This publication is concerned with the use and preservation of animal genetic resources and with the appropriate infrastructures needed at national, regional and global levels for their management and conservation. It contains the recommendations and papers of the Expert Consultation held by the Food and Agriculture Organisation of the United Nations (FAO) in September 1989 in Rome, Italy. The papers and the recommendations cover the following aspects of a global programme: institutional, legal and financial, biotechnology, live animal preservation, world watch list and early warning system, poultry and technical and organisational aspects. The papers were prepared by experts from all regions of the world and covered all species of domestic animals. The recommendations are directed particularly to the creation of an International Commission on Animal Genetic Resources, an International Undertaking and an International Fund.
Cattle, Buffalo, Sheep, Goats, Camilidae, Pigs, Equines, Fowl, Poultry, Chicken, Ducks, Geese, wild animals, breeds, genetics, breeding, heterosis, crossbreeding, selection, germplasm, conservation, preservation, in situ, ex situ, cryogenic, embryo vitrification, biotechnology, artificial insemination, embryo transfer, embryo manipulation, gene transfer, cells, rare breed, endangered status, critical status, small population, effective size, environment, adaptation, disease control, disease resistance, World Watch, gene bank, data bank, animal descriptors, training, education, finance, institutional, legal.
Hyperlinks to non-FAO Internet sites do not imply any official endorsement of or responsibility for the opinions, ideas, data or products presented at these locations, or guarantee the validity of the information provided. The sole purpose of links to non-FAO sites is to indicate further information available on related topics.
This electronic document has been scanned using optical character recognition (OCR) software. FAO declines all responsibility for any discrepancies that may exist between the present document and its original printed version.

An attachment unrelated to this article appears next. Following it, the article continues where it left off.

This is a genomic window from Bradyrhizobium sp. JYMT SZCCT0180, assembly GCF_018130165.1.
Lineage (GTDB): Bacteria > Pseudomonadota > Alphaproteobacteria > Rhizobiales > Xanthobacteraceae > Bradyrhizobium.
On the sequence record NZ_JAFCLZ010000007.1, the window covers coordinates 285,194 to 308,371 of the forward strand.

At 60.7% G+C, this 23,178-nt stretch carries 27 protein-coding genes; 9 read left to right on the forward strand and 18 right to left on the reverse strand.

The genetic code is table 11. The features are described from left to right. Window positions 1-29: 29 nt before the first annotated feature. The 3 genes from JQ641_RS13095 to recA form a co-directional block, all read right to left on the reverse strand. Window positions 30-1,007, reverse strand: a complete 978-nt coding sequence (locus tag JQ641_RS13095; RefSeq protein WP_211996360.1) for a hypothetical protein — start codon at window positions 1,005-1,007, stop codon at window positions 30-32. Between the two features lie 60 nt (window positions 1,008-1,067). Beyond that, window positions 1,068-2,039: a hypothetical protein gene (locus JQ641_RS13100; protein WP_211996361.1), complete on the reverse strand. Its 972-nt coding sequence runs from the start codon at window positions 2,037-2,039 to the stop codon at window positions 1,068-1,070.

Papers presented at the Expert Consultation on FAO Programmes for the Preservation of Animal Genetic Resources
A Institutional and Legal Aspects
Institutional and legal aspects - recent developments and future prospects, H.A. Fitzhugh
Legal questions relating to the preservation and use of animal genetic resources, M.A. Hermitte
Existing legal and institutional arrangements for conservation of genetic resources, Legal Secretariat
Programme and finance aspects of FAO workplan for animal genetic resources, Animal Production Service Secretariat
B Technical Problems Associated with the Preservation of Animal Genetic Resources
Review of regional animal gene banks and recommendations from Hannover Workshop on associated topics raised by the Tenth Committee on Agriculture, J. Hodges
Future biotechnological possibilities in preserving animal germplasm, G. Brem
Cryogenic preservation of wild animal germplasm, M.H. Woodford
C Live animal preservation
Methods and experiences with in situ preservation of farm animals, I. Bodó
The organisation of live animal preservation programmes, EL. Henson
Programmes for live animal preservation for Latin America, A. da Silva Mariante
Programmes for preservation of livestock breeds in Eastern Europe, S. Wezyk
Live animal conservation projects in Africa, L.L. Setshwaelo
Experience with in situ preservation of poultry breeds, R.D. Crawford
D World Watch on Endangered Species
The global animal genetic data bank, D. Simon
Establishment of a world watch list for endangered livestock breeds, K. Maijala
Endangered livestock breeds in
East Africa, K.O. Adeniji
West Africa, L.O. Ngere
South Asia, R.M. Acharya
East Asia, Chen Yaochun
South America, A, da Silva Mariante
Latin America, G.E. Joandet
Endangered breeds of sheep, J.J. Lauvergne
Endangered breeds of poultry and ducks, B. Gunawan
Endangered South American camelids, C. Novoa
1 Committee on Agriculture: Preservation of Animal Genetic Resources, April–May 1989
|II||Rationale for the preservation of endangered breeds|
|(i)||The case against institutionalised preservation|
|(ii)||Justification for preservation|
|(iii)||Summary of the justification for preservation|
|III||When is a breed in danger?|
|• sperms and oocytes|
|(iii)||Comparison of costs of different techniques|
|V||Strategies for preservation in developing countries|
|(ii)||Expert consultations and meetings|
|(vi)||Promotion of research|
|(vii)||Regional animal gene banks|
|(viii)||Concurrent strategies in developed countries|
|VI||Summary of present position|
|VII||Recommendations for action by FAO|
|VIII||Recommendations for action by national governments Bibliography|
|Annex 1:||Terms of reference of FAO/UNEP Expert Panel|
|Annex 2:||Regional animal gene banks - action plan|
2 Extract from the report of the Tenth COAG Meeting held in April 1989 (CL/95/9)
3 Extract from the report of the 95th Council Meeting (CL/REP/1)
4 Introductory Statement, H.A. Jasiorowski
6 List of participants
7 List of participants: FAO Workshop on Animal Genetic Resources